On the other hand, growers with different PCAs vary significantly on cultural controls and monitoring techniques. Surveyed growers who consulted with independent PCAs were more likely to perform winter sanitation by poling or shaking (90 percent of respondents) and to count mummy nuts to determine sanitation effectiveness (78 percent of respondents) compared to responding growers with supplier-affiliated PCAs (65 and 40 percent, respectively). Winter sanitation is one of the most important means for controlling navel orangeworm, and effective sanitation can in many cases eliminate the need for in-season insecticide sprays. Responding growers with independent PCAs were also more likely than growers with affiliated PCAs to report the use of various techniques for monitoring peach twig borer, San Jose scale, mites, and navel orangeworm (Table 1).

Table 1. Differences in Monitoring Practices Between Surveyed Growers Using an Independent PCA and Surveyed Growers Using a Supplier-Affiliated PCA (N = 120 to 125; Chi square p < 0.06).
Monitoring Practice Percent of Responding Growers Who Reported
Using the Practice
Growers with
Independent PCA
Growers with
Supplier-Affiliated PCA
Monitor emergence of peach twig borer at overwintering hibernaculae 71 49
Place pheromone traps for peach twig borer 81 51
Use degree days with monitoring 67 43
Place double-sided sticky tape to monitor San Jose scale crawler 36 9
Place pheromone sticky traps for San Jose scale males 24 8
Sample dormant spurs for San Jose scale 55 30
Sample dormant spurs for mite eggs 55 35
Use presence/absence spider mite monitoring 71 59
Brush or count mites per leaf 71 54
Place navel orangeworm egg traps 76 36
Monitor navel orangeworm eggs or larvae on mummy nuts or hull-split nuts 80 51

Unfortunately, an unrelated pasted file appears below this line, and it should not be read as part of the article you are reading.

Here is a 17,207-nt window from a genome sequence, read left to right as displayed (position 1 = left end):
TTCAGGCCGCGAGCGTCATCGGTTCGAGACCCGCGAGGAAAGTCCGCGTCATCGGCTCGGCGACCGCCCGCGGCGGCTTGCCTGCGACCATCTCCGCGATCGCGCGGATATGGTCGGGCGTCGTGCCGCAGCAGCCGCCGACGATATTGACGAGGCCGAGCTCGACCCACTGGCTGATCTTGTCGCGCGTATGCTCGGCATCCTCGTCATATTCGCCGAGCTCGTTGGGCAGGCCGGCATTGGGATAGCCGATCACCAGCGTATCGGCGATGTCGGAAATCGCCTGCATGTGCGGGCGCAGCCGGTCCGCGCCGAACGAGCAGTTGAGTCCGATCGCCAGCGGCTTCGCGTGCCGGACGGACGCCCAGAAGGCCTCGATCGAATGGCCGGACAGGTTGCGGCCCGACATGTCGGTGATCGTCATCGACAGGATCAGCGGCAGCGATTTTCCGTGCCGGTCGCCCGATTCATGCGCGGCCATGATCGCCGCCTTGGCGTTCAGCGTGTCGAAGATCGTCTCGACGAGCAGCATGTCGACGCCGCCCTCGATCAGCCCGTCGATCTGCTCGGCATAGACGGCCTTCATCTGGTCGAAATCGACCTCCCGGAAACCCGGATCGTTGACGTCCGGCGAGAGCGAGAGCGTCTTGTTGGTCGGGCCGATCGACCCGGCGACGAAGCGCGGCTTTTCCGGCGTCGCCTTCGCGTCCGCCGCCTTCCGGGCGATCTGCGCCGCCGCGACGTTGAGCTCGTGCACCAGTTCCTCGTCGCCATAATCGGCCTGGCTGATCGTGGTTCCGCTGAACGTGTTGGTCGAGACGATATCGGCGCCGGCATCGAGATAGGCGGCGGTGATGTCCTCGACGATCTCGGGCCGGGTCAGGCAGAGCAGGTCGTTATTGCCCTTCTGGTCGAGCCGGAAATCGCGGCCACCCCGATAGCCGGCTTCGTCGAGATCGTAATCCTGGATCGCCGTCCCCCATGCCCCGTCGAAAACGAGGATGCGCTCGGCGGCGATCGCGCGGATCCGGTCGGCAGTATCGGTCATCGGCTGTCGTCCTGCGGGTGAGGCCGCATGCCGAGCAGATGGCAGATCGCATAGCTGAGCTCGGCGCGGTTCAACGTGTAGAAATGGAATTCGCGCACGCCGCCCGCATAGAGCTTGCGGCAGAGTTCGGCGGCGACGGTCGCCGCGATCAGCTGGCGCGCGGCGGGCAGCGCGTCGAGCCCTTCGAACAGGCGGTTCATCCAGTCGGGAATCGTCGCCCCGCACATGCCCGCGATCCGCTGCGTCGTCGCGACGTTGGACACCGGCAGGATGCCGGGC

Count number of ant hills per orchard area 45 28
Monitor for predatory mites and six-spotted thrips 88 66
Monitor sticky traps for San Jose scale parasites 32 10

One factor that will be explored further is the size of the almond acreage and how that might impact pest management decision making. The amount of bearing almond acreage varies significantly with type of PCA consulted, with larger farms in the response sample exhibiting a higher tendency to use an independent PCA than smaller farms. In addition, a majority of the monitoring techniques noted above are also more likely to be practiced on larger farms than on smaller farms in the sample. It is not clear, therefore, whether these differences are solely due to PCA influence or to other economic factors that are affected by farm size, such as the per acre cost of performing some of the more complex monitoring techniques.

Overall, this survey shows that PCAs of all types are important sources of information about IPM practices, especially for insect and mite pests and diseases. Furthermore, some evidence suggests that greater contact between growers and PCAs, in person and through written reports, might help growers to become better informed about IPM practices in general and more specifically about pest problems on their own acreage.

Acknowledgements

The survey was conducted by the UC IPM Program in support of the Almond Pest Management Alliance. In addition to the authors, Pete Goodell (UC IPM Program), Chris Heintz (Almond Board of California), Marsha Gibb (Community Alliance with Family Farmers), and Gene Beach (Almond Hullers and Processors Association) participated in developing the survey and their contribution to the effort is gratefully acknowledged.

1 University of California Statewide Integrated Pest Management Program
2 Department of Entomology, University of California, Davis
3 Social and Economic Sciences Research Center, Washington State University
4 University of California Cooperative Extension, Butte County
5 California Department of Pesticide Regulation